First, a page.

Thursday, October 04, 2007

The Englishness of Dispensationalism

Dispensationalism began in Britain. Of course, John Nelson Darby, the founder of the system was from Ireland, not England. However, the Anglo-Irish aristocracy from which Darby arose were almost as distinct from the Irish population as whites and blacks in South Africa. The majority of the Plymouth Brethren who adopted Darby;s system were in England.

Of course, many people associate Dispensationalism with the United States. American fundamentalism adopted Dispensationalism with great passion. However, I would suggest that Americans are not passionate about the Dispensational system so much as the prophetic events that Dispensationalism expects, such as the rapture and the restoration of Israel. I would argue that there is something distinctively English about Dispensationalism.

You have to understand that in the early 19th century, Anglican clergymen did not have to do any work. Of course, a clergyman's living came with the expectation that he would conduct services and preach. However, the minister could easily afford to get his curate to do all that. And even if he did conduct services on the Lord's Day, he stil had the rest of the week to himself.

Some Anglican ministers spent their time hunting and making merry with the local gentry, but many others took up scholarly pursuits. A particular favorite was the study of natural history. A good deal of British wildlife, has been catalogued and classified by clergymen with too much time on their hands.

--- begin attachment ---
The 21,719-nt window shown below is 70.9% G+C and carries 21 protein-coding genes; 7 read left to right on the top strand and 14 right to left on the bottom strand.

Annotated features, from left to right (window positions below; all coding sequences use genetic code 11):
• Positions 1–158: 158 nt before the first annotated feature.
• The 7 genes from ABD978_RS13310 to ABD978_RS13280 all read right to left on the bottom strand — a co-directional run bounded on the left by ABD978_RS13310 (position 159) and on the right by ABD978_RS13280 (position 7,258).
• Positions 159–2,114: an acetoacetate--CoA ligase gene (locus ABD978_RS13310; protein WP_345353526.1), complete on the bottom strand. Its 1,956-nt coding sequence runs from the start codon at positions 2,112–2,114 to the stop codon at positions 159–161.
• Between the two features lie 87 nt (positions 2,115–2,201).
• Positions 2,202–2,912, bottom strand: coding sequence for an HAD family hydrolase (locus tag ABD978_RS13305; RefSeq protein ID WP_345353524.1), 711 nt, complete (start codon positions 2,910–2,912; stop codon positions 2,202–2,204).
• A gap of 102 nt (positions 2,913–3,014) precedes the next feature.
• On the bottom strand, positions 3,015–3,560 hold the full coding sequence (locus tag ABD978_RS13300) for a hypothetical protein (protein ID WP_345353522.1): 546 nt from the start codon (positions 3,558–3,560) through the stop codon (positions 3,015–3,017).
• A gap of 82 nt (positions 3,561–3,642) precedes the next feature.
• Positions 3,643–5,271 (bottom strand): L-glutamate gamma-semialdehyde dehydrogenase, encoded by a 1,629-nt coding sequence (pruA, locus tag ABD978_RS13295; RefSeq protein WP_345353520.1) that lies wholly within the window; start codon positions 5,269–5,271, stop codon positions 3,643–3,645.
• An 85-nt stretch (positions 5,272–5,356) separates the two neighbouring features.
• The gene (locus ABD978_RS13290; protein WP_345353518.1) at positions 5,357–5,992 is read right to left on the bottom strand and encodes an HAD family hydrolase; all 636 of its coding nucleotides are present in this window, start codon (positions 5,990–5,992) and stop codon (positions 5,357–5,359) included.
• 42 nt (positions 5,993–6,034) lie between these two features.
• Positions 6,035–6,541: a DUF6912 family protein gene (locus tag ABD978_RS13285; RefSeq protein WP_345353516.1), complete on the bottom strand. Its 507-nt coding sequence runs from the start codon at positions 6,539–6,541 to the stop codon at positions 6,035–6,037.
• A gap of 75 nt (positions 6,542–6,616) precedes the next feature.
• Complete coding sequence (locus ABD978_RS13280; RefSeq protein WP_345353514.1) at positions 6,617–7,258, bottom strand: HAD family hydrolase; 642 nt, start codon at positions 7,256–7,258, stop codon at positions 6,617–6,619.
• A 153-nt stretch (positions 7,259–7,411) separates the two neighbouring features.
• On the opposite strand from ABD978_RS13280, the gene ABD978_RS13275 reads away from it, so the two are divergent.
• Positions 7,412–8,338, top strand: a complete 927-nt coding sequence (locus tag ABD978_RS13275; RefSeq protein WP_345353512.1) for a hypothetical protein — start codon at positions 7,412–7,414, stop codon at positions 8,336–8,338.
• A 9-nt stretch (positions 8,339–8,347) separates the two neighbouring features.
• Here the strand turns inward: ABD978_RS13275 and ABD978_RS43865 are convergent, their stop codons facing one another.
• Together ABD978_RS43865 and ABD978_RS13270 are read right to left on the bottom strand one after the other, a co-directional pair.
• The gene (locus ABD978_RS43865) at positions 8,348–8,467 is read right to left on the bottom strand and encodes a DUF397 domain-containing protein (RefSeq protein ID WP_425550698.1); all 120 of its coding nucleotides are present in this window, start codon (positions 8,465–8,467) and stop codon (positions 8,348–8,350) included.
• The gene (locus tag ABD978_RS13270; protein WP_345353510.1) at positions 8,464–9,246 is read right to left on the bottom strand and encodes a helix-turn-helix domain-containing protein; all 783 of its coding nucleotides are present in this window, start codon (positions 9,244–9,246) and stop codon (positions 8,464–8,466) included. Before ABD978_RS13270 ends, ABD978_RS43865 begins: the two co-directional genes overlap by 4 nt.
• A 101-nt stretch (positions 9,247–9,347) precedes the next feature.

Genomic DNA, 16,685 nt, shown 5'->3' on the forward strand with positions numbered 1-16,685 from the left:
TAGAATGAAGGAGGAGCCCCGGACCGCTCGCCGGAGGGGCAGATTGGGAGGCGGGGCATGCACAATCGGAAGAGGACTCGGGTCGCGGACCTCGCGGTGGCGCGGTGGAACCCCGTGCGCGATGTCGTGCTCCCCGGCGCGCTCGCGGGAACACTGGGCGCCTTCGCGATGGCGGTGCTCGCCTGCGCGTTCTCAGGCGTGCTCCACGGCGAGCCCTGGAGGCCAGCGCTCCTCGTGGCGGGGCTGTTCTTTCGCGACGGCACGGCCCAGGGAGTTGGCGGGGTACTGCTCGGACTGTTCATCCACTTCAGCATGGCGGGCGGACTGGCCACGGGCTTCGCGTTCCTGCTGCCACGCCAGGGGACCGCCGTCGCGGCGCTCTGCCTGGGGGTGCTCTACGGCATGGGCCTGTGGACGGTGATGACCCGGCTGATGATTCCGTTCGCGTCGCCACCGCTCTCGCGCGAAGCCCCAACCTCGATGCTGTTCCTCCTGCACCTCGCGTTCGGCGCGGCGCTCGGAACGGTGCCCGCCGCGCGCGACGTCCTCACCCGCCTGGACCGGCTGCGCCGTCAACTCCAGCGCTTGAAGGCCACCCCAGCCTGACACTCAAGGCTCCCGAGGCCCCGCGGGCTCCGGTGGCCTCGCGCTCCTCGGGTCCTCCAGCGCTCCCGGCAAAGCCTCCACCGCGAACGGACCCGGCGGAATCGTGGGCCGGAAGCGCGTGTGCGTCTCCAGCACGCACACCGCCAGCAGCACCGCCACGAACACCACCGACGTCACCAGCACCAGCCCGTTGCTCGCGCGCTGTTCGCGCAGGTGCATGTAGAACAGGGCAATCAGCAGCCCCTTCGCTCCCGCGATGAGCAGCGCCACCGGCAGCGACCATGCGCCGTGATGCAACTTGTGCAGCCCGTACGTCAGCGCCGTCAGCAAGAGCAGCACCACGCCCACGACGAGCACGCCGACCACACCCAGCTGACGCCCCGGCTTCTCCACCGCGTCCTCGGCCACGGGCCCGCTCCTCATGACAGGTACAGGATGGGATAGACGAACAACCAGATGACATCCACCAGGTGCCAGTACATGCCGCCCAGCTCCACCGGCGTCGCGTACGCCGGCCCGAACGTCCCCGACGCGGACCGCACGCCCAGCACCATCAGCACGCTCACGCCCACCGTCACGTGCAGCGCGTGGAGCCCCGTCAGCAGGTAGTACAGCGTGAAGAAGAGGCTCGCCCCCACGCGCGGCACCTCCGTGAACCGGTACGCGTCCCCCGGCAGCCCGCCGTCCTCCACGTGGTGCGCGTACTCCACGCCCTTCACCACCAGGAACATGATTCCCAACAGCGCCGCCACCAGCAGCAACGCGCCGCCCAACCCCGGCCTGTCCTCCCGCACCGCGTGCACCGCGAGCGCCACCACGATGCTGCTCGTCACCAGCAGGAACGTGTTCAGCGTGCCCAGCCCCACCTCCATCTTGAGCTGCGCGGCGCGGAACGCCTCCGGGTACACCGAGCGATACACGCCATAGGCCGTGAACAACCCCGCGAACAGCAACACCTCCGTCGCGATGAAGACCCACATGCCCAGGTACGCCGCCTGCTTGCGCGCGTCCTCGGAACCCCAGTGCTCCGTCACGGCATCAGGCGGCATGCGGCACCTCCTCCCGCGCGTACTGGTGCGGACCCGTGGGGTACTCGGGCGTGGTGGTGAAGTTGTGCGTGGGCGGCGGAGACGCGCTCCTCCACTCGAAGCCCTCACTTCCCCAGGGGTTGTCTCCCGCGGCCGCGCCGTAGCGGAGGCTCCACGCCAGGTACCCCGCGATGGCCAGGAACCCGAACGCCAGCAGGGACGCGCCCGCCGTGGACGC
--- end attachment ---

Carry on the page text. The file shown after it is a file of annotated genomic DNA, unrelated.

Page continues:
There is something distinctively English about the country clergyman who devotes his life to the study of butterflies or flowers. Likewise, there is something so typical about the methodology of Dispensationalism, in its rigorous classification of the different parts of the Scriptures according to their dispensational and prophetic character. This spirit can be best represented in the work of the Ultradispensationalist, EW Bullinger, who was of course, and English High Anglican minister.

Perhaps we English are a race of obsessive-compulsives.

Dispensationalism is a system in the English fashion. It is not an abstract, philosophical system of rationalism, like continental systems. Rather, it is empirical, inductive and aspires to be scientific.

It is of course, a highly narrative system. The Dispensationalist upholds a vast panorama of cosmic events; what many might call a mythology. Only the nation that gave the world William Blake and John Milton's Paradise Lost, with their unique graphic images of metaphysical drama. While this Dispensationalist is not a great fan of poetry, he absolutely adorses Gustave Dore's illustrations of Paradise Lost. It was also England that gave us Tolkien's incredible world of Middle Earth. Only an Englishman could create an whole mythology.


Trent said...

hi Matthew. Trent here. After posting several times as Trent on other peoples blogs, I finally broke down and started my own. Its at I would like to see if you would like to link to mine, and allow me to do the same. If it was inappropriate for me to post my blog here, just delete it. Talk to you later.

Dyspraxic Fundamentalist said...

Thanks for the URL.